There have been several times this particular doctor has brought me to tears because of cruel statements. I chose not to make a “big deal” out of it because I do suffer from chronic anxiety and depression, so I know it’s easy to set me off. That being said, this last time was over the line. I recently hurt my left shoulder (rotator cuff) and he knows all about it. There was a task that he had helped me with multiple times (putting an easel out side), but when I asked him to help me this time, he proceeded to joke that he couldn’t do it because of a “flare” (in obvious reference to my fibromyalgia). He said it with such sarcasm and directness, that the tears welled up right away. I went back to my desk and stewed. I couldn’t let this one go. I decided I had to ask him “I need to know what you meant by that, were you deliberately making fun of my illness? Because you have no idea what I go through every day.” Flashes of my latest blog past (written just days before) called “A Day in My Shoes” danced in my head and I stifled back and urge to say “If you could just spend an day feeling my pain, you wouldn’t say sh*t like that!” But I didn’t, I took the high ground. What did I get in return? A hand in my face and a refusal to talk to me because he was “tired of all the drama” and “if I couldn’t handle putting out a sign, I had no business being there”. I was then told to go home.

Instead of going home, I called one of the owners. Being professional and not wanting to make a scene in front of any patients that may walk into the clinic, I stepped outside to make the call. While on the phone, this doctor came out and continued to verbally abuse me and said “you need to grow up and stop being a tattle-tale, we have a patient”. My response was “Excuse me? You’re the one that should grow up, I am speaking to an employer from an employee about a work issue.” He huffed and went back inside. He came out later and berated me to get back inside again, causing another scene when a patient walked up, while I was attempting to avoid this very thing. Unfortunately, my employer did not condemn his behavior. She defended him. They offered to let me switch offices, so I didn’t have to work with him. So, for now that’s what I have done, but I’m not letting it go. I have every intention of pursuing this until he understands that what he did was not just about making me feel bad. This is about disability harassment. They knew my limitations from day one. He (as a doctor that has treated me on many occasions), knows what I can and can’t do. I cannot and will not let this slide.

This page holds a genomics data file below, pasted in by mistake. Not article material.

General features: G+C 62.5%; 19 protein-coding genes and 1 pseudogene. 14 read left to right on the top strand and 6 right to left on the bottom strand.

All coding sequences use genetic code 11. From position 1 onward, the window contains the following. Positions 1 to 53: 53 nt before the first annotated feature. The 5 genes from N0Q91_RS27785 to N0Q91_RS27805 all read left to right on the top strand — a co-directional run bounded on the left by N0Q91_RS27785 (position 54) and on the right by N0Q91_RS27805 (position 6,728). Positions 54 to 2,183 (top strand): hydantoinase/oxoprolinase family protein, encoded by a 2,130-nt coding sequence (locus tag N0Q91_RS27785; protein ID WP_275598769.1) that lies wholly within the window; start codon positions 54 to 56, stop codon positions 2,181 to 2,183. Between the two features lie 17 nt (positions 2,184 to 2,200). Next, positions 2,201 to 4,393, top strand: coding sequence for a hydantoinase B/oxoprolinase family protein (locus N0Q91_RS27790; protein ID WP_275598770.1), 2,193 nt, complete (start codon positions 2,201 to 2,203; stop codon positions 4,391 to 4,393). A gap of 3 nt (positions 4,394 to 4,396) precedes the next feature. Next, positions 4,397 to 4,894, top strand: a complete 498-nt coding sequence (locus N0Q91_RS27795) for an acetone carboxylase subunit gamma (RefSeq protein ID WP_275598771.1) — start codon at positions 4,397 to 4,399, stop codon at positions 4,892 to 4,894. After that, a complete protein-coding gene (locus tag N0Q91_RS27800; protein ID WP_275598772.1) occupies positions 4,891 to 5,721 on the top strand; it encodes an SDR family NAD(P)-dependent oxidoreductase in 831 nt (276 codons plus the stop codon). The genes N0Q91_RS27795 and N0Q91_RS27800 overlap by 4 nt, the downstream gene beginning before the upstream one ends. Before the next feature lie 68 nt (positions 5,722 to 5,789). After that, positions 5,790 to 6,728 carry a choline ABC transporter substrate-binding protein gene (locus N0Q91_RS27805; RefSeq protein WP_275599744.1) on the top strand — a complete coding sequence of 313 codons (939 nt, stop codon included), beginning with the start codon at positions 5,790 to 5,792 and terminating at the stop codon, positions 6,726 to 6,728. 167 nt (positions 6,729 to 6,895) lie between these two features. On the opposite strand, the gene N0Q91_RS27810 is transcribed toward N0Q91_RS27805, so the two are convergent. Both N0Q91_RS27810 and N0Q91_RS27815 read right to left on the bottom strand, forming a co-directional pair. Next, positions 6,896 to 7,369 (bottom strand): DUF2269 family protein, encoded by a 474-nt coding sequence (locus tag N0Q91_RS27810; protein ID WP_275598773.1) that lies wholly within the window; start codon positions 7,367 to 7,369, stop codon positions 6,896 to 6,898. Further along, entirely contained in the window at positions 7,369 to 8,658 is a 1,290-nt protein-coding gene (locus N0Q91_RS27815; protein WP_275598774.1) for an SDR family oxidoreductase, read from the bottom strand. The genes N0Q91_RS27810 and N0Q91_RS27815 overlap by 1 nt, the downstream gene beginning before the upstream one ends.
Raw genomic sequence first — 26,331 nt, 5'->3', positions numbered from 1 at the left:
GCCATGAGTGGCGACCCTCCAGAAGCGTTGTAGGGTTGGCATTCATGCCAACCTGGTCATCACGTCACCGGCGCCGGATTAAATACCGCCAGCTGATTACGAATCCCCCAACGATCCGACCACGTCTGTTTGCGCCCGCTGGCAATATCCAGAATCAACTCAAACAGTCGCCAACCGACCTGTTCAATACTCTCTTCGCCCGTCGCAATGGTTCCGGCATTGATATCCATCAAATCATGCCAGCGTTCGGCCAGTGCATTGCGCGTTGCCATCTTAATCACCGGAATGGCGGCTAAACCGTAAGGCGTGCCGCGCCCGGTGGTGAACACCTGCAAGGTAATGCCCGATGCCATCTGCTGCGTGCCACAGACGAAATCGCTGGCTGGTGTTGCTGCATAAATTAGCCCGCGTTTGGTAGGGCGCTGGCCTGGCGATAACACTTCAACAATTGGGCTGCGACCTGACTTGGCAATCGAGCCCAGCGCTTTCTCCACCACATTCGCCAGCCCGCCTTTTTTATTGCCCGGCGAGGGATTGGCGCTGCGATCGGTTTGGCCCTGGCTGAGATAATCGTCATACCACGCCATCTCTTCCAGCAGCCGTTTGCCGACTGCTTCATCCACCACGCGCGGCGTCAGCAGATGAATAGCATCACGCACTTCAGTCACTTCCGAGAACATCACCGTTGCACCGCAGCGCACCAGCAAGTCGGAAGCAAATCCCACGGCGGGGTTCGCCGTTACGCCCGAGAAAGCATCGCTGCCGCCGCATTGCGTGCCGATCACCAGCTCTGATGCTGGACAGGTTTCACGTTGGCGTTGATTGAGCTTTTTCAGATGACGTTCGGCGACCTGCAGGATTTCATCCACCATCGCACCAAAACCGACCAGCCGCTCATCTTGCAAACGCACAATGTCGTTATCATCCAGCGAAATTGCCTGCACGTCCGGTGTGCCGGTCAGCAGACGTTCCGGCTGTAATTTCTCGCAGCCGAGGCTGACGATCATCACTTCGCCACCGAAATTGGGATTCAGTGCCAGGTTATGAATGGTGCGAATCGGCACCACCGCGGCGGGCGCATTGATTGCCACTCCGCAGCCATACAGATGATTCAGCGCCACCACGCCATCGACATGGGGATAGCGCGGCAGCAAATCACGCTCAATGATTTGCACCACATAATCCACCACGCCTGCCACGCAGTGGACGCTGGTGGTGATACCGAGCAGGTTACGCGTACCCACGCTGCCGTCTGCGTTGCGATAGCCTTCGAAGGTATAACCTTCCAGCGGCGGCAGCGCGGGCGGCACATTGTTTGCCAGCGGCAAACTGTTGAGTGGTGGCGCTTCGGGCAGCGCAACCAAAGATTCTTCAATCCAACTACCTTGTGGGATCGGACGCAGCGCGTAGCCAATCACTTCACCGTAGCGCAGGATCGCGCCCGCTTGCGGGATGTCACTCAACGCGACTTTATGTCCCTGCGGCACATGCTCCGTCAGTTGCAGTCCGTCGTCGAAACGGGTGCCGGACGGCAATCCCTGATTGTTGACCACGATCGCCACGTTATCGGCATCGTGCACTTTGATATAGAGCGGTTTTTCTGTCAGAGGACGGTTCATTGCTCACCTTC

So, why the title? Harassment, Hypocrisy, and Hope. The first one should be pretty obvious. Possibly even the second, but I’ll explain. He should know better, period. Maybe he was having a bad day, or maybe he was just over my “drama”, but nothing can excuse the hypocrisy of what he did. As a doctor, he made an oath to take care of people like me. Not to break us down. But there is hope! That this experience will serve as a tool to educate others. If what happened to me can prevent someone else from tearing down others with a disability, it was worth it. Just don’t let it happen again! Please, educate yourself and others… (for me).

2 thoughts on “Harassment, Hypocrisy, and Hope.

  1. It’s so refreshing to read your article and be able to think to myself ‘i am not the only one!’ I have Fibromyalgia (recent diagnosis-took 4 years to get that and im only mid twenties) and had to abandon my pursuit to be an athlete and get a desk job. My old manager could not get her head around the fact that some days i can lift and carry files and all sorts and some days I can’t walk unaided. Any bad days or flare ups where always ‘Princess days’ and she’d forever make my life hell and dock my wage for all the times i sat crying in the bathroom. Last year I finally took the courage to report it and was redeployed elsewhere in the company and my new manager is much more human about things. The company sacked my old manager following an investigation into her behaviour towards myself and other staff and we all received written apologies, whether she meant it, well I guess I’ll never know but the fact the enployer acted that way gave me some hope for a better tomorrow.

    I’ve always been upfront with people about expectations of myself physically including on the job front and often get shunned for it but I’d rather put all my cards on the table straight off than disappoint someone at the last minute.

    I hope you get some form of acceptable response from your tormentor and that others reading this find the courage they need to speak up for what’s right x

    Liked by 1 person